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Published: December 5th 2018
Ethiopia is a bit of a weird place. Amongst the things (and there are a few) that make it odd is the calendar. They use a different month system (13 months), but this can normally be ignored if you keep to short timescales as the years are the same length. More surprising is the year. New Year’s Day is September 11th
and the calendar is either 7 or 8 years behind that used in the Western world so we are now early in 2011. We first realise this as one brand of beer we drink has a New Year competition (which we don’t win!). Another slightly odd thing is the widespread celebration of St George who even has a beer brand named after him. St George is worshipped in every church we visit here.
We decide to spend another day in Lalibela, primarily as we have a nice place to stay but also because we think there is a good walk up into the hills to the Mary monastery. We also need another day to figure out how to leave town without spending unnecessary money on a tourist shuttle.
The hike isn’t quite what we hoped for as it is
on a 4wd track and we struggle to shake off the attention of goat herding children keen for handouts of books, pens or money. The monastery also is a let-down – or we think so – as they want to charge us 350 Birr entrance, which is a bit steep. I debate the ethics of this with the guy who controls access who also claims to be a pastor, but he won’t accept my offer of a donation. The result is we don’t even glimpse the outside of the monastery.
On the walk back to Lalibela we managed to find a track that takes us to a pass in the mountains from where we have some good views over to the next valley. It’s not bad country but I’d be surprised if anyone came here for the hiking.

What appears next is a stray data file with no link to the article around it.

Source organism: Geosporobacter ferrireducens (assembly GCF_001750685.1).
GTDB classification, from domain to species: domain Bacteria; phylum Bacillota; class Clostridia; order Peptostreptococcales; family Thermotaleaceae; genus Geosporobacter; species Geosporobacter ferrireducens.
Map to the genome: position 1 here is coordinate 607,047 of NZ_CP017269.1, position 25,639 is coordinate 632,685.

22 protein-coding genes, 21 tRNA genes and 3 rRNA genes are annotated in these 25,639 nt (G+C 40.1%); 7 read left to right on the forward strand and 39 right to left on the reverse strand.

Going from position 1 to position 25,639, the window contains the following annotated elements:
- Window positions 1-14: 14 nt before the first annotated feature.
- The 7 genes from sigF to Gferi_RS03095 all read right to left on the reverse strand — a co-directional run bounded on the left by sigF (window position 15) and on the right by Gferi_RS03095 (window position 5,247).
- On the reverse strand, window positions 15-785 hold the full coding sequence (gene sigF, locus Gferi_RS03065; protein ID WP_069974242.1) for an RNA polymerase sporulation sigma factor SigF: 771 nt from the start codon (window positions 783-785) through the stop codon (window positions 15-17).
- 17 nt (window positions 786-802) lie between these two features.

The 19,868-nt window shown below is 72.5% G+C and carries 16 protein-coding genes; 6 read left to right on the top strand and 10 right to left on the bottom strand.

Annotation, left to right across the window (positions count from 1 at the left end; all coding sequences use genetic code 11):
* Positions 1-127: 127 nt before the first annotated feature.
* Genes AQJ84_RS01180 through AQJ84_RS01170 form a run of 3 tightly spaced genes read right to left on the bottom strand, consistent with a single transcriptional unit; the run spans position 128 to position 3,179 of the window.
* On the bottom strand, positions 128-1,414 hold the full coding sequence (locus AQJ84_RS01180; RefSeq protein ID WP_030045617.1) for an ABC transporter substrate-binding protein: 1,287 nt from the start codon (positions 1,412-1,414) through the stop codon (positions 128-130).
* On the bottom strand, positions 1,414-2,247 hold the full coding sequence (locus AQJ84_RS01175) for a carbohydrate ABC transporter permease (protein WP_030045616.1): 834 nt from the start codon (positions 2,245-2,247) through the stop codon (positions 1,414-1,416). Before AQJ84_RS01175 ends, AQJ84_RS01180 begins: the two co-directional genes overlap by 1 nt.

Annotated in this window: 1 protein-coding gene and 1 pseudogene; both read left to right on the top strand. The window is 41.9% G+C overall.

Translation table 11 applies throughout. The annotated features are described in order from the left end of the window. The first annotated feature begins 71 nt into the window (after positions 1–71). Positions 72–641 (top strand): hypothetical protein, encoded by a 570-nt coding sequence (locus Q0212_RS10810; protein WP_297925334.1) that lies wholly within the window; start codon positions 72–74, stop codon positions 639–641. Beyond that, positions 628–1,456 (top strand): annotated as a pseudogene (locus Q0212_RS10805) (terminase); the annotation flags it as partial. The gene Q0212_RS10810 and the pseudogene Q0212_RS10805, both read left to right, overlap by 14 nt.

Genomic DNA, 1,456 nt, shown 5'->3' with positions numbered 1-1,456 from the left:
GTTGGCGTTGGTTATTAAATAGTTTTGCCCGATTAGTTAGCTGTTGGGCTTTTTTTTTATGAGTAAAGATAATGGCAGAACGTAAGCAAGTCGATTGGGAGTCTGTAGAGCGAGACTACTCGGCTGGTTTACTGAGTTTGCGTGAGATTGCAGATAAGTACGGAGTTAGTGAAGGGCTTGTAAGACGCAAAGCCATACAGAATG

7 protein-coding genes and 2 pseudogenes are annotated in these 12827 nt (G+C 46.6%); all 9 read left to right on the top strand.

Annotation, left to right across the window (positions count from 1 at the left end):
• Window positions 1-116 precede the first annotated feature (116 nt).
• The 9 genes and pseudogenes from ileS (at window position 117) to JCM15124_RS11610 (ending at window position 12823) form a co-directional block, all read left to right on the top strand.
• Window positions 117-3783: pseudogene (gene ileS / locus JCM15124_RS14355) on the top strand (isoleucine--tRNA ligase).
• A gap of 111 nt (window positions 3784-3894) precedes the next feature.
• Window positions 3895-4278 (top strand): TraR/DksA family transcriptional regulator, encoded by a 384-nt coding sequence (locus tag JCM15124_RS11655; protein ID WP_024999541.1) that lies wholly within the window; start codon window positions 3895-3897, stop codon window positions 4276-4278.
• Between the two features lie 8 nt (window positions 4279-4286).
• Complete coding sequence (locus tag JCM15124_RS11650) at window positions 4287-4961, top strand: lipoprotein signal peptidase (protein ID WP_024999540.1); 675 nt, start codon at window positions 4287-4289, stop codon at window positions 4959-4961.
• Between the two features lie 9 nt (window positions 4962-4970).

We notice that the Mary monastery has worked it's way onto the organised tour circuit so has realised the financial benefits of charging a hefty admission price. This seems to be a recurring theme we find here due to the type of visitors the country seems to attract – most are middle aged, relatively affluent and are booked onto tours.
We’ve seen the country described as a good destination for backpackers, which in theory it may be but in reality it is very hard work to travel independently and there are few who seem to do it. Accurate travel information is very hard to come by (the LP isn't much of a help) and locals involved in the tourist business aren’t willing to divulge practical information such as location/time of bus departures.
Since we have a bit of time and are prepared for a little bit of adventure, we decide to risk the bus tomorrow to Gondar. Locals insist this can’t be done but we think it should be possible with only 1 or 2 changes. I think I have found out where the bus leaves from (Google Maps is wrong!) and roughly when (far too early 4am!) and have persuaded a tuk-tuk driver to pick us up at 3:30 am so let’s see what happens!
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